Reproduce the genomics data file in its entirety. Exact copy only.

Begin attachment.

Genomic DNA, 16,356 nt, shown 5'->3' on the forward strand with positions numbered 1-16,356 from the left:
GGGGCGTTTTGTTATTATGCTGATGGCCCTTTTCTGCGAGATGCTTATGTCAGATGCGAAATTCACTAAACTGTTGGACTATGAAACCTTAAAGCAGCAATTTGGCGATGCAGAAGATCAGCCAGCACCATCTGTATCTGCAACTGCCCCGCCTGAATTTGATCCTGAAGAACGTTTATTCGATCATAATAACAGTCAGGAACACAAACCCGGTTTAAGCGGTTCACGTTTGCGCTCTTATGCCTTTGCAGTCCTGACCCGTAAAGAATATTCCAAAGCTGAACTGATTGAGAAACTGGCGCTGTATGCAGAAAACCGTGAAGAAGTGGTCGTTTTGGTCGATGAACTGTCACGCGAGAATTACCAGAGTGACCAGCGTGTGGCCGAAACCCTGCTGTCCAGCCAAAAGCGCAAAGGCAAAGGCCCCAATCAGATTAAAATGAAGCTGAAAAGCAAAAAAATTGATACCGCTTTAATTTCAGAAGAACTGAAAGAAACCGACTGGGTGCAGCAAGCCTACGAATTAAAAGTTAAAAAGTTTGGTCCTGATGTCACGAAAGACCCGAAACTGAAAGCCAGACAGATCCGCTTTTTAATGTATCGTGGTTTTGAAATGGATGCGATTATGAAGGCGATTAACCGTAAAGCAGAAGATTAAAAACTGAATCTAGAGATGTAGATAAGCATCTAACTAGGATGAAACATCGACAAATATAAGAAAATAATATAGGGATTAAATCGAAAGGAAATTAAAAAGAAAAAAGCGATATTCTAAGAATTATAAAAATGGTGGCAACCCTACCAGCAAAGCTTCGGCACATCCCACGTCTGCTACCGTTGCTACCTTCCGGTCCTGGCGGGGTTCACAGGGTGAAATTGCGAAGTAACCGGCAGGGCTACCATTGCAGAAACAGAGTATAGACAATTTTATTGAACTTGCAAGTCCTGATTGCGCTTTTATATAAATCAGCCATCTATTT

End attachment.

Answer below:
Genomic DNA, 16,356 nt, shown 5'->3' on the forward strand with positions numbered 1-16,356 from the left:
GGGGCGTTTTGTTATTATGCTGATGGCCCTTTTCTGCGAGATGCTTATGTCAGATGCGAAATTCACTAAACTGTTGGACTATGAAACCTTAAAGCAGCAATTTGGCGATGCAGAAGATCAGCCAGCACCATCTGTATCTGCAACTGCCCCGCCTGAATTTGATCCTGAAGAACGTTTATTCGATCATAATAACAGTCAGGAACACAAACCCGGTTTAAGCGGTTCACGTTTGCGCTCTTATGCCTTTGCAGTCCTGACCCGTAAAGAATATTCCAAAGCTGAACTGATTGAGAAACTGGCGCTGTATGCAGAAAACCGTGAAGAAGTGGTCGTTTTGGTCGATGAACTGTCACGCGAGAATTACCAGAGTGACCAGCGTGTGGCCGAAACCCTGCTGTCCAGCCAAAAGCGCAAAGGCAAAGGCCCCAATCAGATTAAAATGAAGCTGAAAAGCAAAAAAATTGATACCGCTTTAATTTCAGAAGAACTGAAAGAAACCGACTGGGTGCAGCAAGCCTACGAATTAAAAGTTAAAAAGTTTGGTCCTGATGTCACGAAAGACCCGAAACTGAAAGCCAGACAGATCCGCTTTTTAATGTATCGTGGTTTTGAAATGGATGCGATTATGAAGGCGATTAACCGTAAAGCAGAAGATTAAAAACTGAATCTAGAGATGTAGATAAGCATCTAACTAGGATGAAACATCGACAAATATAAGAAAATAATATAGGGATTAAATCGAAAGGAAATTAAAAAGAAAAAAGCGATATTCTAAGAATTATAAAAATGGTGGCAACCCTACCAGCAAAGCTTCGGCACATCCCACGTCTGCTACCGTTGCTACCTTCCGGTCCTGGCGGGGTTCACAGGGTGAAATTGCGAAGTAACCGGCAGGGCTACCATTGCAGAAACAGAGTATAGACAATTTTATTGAACTTGCAAGTCCTGATTGCGCTTTTATATAAATCAGCCATCTATTT